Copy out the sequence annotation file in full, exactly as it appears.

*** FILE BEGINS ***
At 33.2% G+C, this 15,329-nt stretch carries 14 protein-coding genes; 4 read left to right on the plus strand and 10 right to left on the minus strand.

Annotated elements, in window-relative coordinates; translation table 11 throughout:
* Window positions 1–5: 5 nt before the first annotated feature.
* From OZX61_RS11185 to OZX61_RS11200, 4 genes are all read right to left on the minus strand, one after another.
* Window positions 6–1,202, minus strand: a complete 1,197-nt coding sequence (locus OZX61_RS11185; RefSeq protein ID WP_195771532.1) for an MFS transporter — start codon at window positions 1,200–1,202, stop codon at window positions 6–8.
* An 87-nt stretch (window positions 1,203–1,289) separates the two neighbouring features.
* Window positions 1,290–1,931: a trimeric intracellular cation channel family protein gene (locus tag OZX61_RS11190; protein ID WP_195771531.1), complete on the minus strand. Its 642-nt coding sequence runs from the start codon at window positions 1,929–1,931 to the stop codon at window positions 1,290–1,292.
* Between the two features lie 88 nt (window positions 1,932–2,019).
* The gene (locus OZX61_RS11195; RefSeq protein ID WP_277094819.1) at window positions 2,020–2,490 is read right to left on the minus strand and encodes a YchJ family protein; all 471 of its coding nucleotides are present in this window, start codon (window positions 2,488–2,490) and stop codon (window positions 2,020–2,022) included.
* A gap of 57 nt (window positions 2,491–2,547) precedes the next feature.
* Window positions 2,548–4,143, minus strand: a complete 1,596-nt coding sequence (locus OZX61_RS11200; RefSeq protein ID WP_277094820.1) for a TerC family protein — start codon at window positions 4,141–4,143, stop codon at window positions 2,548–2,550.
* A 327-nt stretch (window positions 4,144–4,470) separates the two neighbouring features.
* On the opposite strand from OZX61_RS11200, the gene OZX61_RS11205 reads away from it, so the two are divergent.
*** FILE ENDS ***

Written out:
At 33.2% G+C, this 15,329-nt stretch carries 14 protein-coding genes; 4 read left to right on the plus strand and 10 right to left on the minus strand.

Annotated elements, in window-relative coordinates; translation table 11 throughout:
* Window positions 1–5: 5 nt before the first annotated feature.
* From OZX61_RS11185 to OZX61_RS11200, 4 genes are all read right to left on the minus strand, one after another.
* Window positions 6–1,202, minus strand: a complete 1,197-nt coding sequence (locus OZX61_RS11185; RefSeq protein ID WP_195771532.1) for an MFS transporter — start codon at window positions 1,200–1,202, stop codon at window positions 6–8.
* An 87-nt stretch (window positions 1,203–1,289) separates the two neighbouring features.
* Window positions 1,290–1,931: a trimeric intracellular cation channel family protein gene (locus tag OZX61_RS11190; protein ID WP_195771531.1), complete on the minus strand. Its 642-nt coding sequence runs from the start codon at window positions 1,929–1,931 to the stop codon at window positions 1,290–1,292.
* Between the two features lie 88 nt (window positions 1,932–2,019).
* The gene (locus OZX61_RS11195; RefSeq protein ID WP_277094819.1) at window positions 2,020–2,490 is read right to left on the minus strand and encodes a YchJ family protein; all 471 of its coding nucleotides are present in this window, start codon (window positions 2,488–2,490) and stop codon (window positions 2,020–2,022) included.
* A gap of 57 nt (window positions 2,491–2,547) precedes the next feature.
* Window positions 2,548–4,143, minus strand: a complete 1,596-nt coding sequence (locus OZX61_RS11200; RefSeq protein ID WP_277094820.1) for a TerC family protein — start codon at window positions 4,141–4,143, stop codon at window positions 2,548–2,550.
* A 327-nt stretch (window positions 4,144–4,470) separates the two neighbouring features.
* On the opposite strand from OZX61_RS11200, the gene OZX61_RS11205 reads away from it, so the two are divergent.